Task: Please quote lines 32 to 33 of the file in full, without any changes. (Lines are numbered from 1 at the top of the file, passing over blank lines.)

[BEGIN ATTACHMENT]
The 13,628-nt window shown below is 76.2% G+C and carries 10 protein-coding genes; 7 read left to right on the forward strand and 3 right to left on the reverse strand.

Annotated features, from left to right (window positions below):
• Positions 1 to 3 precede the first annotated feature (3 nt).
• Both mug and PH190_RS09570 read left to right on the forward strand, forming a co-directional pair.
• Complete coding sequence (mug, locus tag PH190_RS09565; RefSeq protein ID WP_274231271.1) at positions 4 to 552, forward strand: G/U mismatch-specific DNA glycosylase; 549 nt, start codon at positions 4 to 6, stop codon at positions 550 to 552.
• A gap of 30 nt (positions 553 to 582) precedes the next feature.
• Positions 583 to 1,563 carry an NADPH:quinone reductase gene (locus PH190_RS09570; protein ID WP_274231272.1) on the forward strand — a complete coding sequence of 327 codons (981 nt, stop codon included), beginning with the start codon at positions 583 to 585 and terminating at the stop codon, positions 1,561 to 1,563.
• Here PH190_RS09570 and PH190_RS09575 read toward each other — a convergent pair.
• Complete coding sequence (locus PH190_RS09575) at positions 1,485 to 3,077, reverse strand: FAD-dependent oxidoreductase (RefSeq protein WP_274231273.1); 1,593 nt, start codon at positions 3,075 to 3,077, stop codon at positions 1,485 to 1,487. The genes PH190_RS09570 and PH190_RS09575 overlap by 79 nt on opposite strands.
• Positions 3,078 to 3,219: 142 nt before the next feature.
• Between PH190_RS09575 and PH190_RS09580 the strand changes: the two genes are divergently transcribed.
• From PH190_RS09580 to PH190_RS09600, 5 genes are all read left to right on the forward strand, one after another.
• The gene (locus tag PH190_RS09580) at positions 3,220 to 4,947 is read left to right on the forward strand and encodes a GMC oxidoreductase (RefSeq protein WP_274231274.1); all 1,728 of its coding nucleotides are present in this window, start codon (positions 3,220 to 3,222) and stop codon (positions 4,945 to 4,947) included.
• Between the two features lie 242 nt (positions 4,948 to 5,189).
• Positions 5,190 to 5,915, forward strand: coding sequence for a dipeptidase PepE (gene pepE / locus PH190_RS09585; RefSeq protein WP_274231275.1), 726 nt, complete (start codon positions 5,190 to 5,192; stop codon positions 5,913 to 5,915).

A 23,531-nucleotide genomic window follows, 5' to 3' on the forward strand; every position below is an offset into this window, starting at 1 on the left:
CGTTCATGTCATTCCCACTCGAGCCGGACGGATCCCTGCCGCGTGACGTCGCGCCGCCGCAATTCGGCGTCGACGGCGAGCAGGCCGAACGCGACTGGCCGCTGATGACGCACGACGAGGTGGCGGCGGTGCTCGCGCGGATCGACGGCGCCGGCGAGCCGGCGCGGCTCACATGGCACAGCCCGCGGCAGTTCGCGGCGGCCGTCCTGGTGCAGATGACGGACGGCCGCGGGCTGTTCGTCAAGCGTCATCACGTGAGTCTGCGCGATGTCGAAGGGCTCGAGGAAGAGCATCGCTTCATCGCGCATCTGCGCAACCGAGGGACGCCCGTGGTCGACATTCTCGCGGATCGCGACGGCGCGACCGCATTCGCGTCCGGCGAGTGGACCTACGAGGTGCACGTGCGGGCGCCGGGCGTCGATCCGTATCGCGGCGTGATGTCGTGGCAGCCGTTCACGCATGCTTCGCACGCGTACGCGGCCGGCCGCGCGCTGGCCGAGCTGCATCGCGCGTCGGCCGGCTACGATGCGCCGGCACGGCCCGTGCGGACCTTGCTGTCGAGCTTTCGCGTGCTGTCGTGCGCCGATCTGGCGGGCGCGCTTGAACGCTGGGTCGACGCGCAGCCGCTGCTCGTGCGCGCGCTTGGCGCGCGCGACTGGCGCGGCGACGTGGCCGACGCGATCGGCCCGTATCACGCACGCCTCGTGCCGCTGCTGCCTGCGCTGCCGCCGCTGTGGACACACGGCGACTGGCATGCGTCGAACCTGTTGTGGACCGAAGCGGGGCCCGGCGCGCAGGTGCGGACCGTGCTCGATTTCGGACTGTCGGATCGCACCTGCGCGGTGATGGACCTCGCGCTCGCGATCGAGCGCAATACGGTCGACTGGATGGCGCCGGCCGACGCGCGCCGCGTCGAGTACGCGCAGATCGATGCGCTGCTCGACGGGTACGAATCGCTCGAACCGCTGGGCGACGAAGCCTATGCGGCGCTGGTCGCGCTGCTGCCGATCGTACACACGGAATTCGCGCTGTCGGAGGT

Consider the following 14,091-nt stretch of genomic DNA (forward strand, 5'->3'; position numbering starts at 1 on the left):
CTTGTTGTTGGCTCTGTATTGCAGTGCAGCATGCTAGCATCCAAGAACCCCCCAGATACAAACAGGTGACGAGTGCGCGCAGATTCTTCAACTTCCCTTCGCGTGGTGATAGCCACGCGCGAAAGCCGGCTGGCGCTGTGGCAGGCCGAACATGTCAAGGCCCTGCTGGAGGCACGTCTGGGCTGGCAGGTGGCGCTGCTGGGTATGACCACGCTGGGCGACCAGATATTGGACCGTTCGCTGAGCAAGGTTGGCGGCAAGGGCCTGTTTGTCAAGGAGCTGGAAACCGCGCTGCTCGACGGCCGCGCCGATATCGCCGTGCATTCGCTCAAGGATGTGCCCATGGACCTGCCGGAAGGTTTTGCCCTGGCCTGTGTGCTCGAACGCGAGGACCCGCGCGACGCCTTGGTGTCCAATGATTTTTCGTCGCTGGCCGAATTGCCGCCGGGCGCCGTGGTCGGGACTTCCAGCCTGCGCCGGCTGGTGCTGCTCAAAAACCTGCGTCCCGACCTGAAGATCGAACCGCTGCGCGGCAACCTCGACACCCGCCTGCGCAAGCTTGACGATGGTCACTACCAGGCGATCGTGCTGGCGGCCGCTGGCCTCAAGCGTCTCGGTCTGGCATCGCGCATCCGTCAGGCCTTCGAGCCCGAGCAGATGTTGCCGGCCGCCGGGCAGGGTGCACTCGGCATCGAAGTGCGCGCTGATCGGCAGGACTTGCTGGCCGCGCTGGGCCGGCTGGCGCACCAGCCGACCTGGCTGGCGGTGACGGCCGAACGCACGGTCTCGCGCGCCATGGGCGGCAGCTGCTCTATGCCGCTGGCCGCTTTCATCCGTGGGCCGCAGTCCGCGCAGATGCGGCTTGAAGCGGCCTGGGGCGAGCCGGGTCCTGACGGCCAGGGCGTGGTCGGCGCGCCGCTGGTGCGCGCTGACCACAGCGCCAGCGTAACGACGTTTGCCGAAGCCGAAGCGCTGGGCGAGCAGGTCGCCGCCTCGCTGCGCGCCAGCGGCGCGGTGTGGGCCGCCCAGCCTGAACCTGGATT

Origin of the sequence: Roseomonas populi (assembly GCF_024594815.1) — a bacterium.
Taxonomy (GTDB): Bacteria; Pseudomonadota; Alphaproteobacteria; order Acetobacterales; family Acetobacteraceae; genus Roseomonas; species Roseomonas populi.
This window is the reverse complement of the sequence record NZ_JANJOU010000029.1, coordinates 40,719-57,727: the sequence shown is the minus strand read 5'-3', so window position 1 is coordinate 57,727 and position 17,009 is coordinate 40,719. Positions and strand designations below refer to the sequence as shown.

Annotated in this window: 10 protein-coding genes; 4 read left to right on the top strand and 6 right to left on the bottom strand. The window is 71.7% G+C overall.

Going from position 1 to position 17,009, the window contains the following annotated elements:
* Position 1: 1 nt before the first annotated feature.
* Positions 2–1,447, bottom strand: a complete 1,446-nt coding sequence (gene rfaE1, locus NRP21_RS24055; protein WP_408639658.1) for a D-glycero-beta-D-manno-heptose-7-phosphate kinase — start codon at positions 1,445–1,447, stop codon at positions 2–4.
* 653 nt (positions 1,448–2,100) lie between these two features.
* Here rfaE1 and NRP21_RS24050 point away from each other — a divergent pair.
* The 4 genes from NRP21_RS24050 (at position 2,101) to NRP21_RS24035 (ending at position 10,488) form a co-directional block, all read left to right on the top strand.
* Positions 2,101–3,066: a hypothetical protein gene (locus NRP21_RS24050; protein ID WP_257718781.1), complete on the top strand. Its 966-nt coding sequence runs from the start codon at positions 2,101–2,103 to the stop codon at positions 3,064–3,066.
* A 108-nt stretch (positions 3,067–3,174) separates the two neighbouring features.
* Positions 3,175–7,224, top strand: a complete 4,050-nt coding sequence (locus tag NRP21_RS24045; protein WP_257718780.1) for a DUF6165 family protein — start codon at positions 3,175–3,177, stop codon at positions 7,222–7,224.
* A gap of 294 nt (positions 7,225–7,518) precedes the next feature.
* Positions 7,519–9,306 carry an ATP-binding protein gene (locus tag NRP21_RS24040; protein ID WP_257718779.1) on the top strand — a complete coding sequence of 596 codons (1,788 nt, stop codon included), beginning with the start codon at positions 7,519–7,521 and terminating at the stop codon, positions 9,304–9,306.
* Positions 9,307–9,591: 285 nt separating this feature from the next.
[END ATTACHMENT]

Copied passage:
* Positions 3,175–7,224, top strand: a complete 4,050-nt coding sequence (locus tag NRP21_RS24045; protein WP_257718780.1) for a DUF6165 family protein — start codon at positions 3,175–3,177, stop codon at positions 7,222–7,224.
* A gap of 294 nt (positions 7,225–7,518) precedes the next feature.